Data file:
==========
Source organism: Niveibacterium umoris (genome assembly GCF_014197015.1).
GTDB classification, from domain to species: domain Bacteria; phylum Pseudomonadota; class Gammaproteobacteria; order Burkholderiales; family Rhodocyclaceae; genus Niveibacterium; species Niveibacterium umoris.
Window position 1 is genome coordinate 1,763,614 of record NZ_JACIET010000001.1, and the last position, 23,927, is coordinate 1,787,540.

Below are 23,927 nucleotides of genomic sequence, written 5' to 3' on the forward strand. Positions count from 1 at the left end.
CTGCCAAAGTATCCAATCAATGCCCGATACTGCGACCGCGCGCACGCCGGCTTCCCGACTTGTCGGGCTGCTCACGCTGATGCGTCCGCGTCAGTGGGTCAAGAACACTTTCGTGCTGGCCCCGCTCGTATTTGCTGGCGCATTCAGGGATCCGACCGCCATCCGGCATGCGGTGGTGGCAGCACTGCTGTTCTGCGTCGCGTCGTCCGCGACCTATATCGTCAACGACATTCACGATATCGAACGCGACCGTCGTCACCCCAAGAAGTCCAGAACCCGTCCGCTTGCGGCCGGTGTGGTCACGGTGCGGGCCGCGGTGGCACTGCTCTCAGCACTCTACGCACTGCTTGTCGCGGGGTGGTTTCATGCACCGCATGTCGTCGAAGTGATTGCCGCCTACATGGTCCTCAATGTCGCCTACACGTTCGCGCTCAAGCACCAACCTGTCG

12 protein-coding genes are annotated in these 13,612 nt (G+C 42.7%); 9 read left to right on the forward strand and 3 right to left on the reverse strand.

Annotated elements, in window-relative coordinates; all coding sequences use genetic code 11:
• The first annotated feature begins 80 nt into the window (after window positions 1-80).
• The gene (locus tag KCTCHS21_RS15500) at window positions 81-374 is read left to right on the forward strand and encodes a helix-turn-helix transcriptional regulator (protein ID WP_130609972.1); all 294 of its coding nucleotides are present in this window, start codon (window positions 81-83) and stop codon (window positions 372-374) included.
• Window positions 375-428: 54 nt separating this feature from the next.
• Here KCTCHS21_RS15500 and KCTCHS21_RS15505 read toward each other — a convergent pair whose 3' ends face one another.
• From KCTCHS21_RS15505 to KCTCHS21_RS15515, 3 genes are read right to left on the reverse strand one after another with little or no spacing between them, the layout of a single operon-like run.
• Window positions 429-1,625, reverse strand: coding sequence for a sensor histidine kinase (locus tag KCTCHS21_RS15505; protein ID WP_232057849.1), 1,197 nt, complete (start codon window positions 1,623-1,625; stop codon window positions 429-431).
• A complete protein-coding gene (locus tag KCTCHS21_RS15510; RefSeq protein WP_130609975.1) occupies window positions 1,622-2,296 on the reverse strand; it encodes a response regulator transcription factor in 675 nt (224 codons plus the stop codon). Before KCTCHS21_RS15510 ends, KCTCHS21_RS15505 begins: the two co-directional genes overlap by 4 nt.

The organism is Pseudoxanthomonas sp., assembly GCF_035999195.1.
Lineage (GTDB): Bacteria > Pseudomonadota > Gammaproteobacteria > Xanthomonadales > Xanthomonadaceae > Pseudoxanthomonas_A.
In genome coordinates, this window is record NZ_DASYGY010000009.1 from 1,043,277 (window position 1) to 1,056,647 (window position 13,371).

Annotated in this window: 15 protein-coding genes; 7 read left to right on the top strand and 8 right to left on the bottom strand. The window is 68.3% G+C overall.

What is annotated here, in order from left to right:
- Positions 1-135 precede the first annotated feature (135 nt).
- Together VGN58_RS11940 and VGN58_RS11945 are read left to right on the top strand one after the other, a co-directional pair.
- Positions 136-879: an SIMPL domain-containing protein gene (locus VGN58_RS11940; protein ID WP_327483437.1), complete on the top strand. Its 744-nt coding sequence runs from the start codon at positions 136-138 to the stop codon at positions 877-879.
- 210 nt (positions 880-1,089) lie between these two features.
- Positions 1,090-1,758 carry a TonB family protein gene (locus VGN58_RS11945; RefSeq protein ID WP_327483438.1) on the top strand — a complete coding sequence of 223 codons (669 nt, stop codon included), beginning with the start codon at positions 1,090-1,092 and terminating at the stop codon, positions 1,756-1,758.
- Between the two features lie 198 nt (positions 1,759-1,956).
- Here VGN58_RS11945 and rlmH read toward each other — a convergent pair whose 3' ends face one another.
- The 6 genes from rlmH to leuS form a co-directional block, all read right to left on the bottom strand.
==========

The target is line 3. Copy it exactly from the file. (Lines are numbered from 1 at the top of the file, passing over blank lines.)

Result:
Window position 1 is genome coordinate 1,763,614 of record NZ_JACIET010000001.1, and the last position, 23,927, is coordinate 1,787,540.